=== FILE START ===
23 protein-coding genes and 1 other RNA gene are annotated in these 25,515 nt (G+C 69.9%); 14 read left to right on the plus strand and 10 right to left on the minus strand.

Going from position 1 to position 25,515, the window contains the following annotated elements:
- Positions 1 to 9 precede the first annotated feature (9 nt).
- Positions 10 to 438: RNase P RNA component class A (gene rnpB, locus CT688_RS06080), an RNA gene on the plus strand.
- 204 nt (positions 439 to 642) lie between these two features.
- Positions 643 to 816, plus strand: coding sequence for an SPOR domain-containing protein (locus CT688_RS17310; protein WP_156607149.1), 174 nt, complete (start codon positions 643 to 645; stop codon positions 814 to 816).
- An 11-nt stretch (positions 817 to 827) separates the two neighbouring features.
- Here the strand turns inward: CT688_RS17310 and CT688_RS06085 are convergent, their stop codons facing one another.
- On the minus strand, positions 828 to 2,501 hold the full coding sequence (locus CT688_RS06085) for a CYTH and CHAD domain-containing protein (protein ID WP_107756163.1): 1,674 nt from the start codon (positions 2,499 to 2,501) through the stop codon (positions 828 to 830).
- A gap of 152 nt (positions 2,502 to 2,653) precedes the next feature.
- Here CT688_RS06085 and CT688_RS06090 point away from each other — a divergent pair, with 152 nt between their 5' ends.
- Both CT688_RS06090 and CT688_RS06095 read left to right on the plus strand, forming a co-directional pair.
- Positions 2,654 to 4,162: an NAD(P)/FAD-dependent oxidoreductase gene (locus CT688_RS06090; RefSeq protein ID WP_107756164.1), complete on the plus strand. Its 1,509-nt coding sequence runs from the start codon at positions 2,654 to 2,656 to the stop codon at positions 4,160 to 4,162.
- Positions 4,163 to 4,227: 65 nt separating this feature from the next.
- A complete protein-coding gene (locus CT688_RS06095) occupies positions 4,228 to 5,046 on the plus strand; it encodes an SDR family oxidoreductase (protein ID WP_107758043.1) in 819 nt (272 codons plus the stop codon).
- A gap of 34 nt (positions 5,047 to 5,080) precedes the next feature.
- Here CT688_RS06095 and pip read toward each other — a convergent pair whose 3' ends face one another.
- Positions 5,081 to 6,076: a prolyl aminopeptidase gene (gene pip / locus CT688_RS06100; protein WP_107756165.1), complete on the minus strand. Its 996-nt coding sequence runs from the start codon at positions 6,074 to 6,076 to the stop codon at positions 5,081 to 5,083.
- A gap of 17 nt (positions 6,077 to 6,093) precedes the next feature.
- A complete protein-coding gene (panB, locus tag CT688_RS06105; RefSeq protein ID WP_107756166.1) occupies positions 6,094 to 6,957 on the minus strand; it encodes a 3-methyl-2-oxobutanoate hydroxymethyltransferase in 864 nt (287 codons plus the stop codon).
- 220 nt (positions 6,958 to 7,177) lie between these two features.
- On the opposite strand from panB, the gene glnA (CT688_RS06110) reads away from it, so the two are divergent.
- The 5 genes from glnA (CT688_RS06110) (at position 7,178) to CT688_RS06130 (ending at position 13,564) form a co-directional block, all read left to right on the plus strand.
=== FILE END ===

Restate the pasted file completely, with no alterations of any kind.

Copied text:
23 protein-coding genes and 1 other RNA gene are annotated in these 25,515 nt (G+C 69.9%); 14 read left to right on the plus strand and 10 right to left on the minus strand.

Going from position 1 to position 25,515, the window contains the following annotated elements:
- Positions 1 to 9 precede the first annotated feature (9 nt).
- Positions 10 to 438: RNase P RNA component class A (gene rnpB, locus CT688_RS06080), an RNA gene on the plus strand.
- 204 nt (positions 439 to 642) lie between these two features.
- Positions 643 to 816, plus strand: coding sequence for an SPOR domain-containing protein (locus CT688_RS17310; protein WP_156607149.1), 174 nt, complete (start codon positions 643 to 645; stop codon positions 814 to 816).
- An 11-nt stretch (positions 817 to 827) separates the two neighbouring features.
- Here the strand turns inward: CT688_RS17310 and CT688_RS06085 are convergent, their stop codons facing one another.
- On the minus strand, positions 828 to 2,501 hold the full coding sequence (locus CT688_RS06085) for a CYTH and CHAD domain-containing protein (protein ID WP_107756163.1): 1,674 nt from the start codon (positions 2,499 to 2,501) through the stop codon (positions 828 to 830).
- A gap of 152 nt (positions 2,502 to 2,653) precedes the next feature.
- Here CT688_RS06085 and CT688_RS06090 point away from each other — a divergent pair, with 152 nt between their 5' ends.
- Both CT688_RS06090 and CT688_RS06095 read left to right on the plus strand, forming a co-directional pair.
- Positions 2,654 to 4,162: an NAD(P)/FAD-dependent oxidoreductase gene (locus CT688_RS06090; RefSeq protein ID WP_107756164.1), complete on the plus strand. Its 1,509-nt coding sequence runs from the start codon at positions 2,654 to 2,656 to the stop codon at positions 4,160 to 4,162.
- Positions 4,163 to 4,227: 65 nt separating this feature from the next.
- A complete protein-coding gene (locus CT688_RS06095) occupies positions 4,228 to 5,046 on the plus strand; it encodes an SDR family oxidoreductase (protein ID WP_107758043.1) in 819 nt (272 codons plus the stop codon).
- A gap of 34 nt (positions 5,047 to 5,080) precedes the next feature.
- Here CT688_RS06095 and pip read toward each other — a convergent pair whose 3' ends face one another.
- Positions 5,081 to 6,076: a prolyl aminopeptidase gene (gene pip / locus CT688_RS06100; protein WP_107756165.1), complete on the minus strand. Its 996-nt coding sequence runs from the start codon at positions 6,074 to 6,076 to the stop codon at positions 5,081 to 5,083.
- A gap of 17 nt (positions 6,077 to 6,093) precedes the next feature.
- A complete protein-coding gene (panB, locus tag CT688_RS06105; RefSeq protein ID WP_107756166.1) occupies positions 6,094 to 6,957 on the minus strand; it encodes a 3-methyl-2-oxobutanoate hydroxymethyltransferase in 864 nt (287 codons plus the stop codon).
- 220 nt (positions 6,958 to 7,177) lie between these two features.
- On the opposite strand from panB, the gene glnA (CT688_RS06110) reads away from it, so the two are divergent.
- The 5 genes from glnA (CT688_RS06110) (at position 7,178) to CT688_RS06130 (ending at position 13,564) form a co-directional block, all read left to right on the plus strand.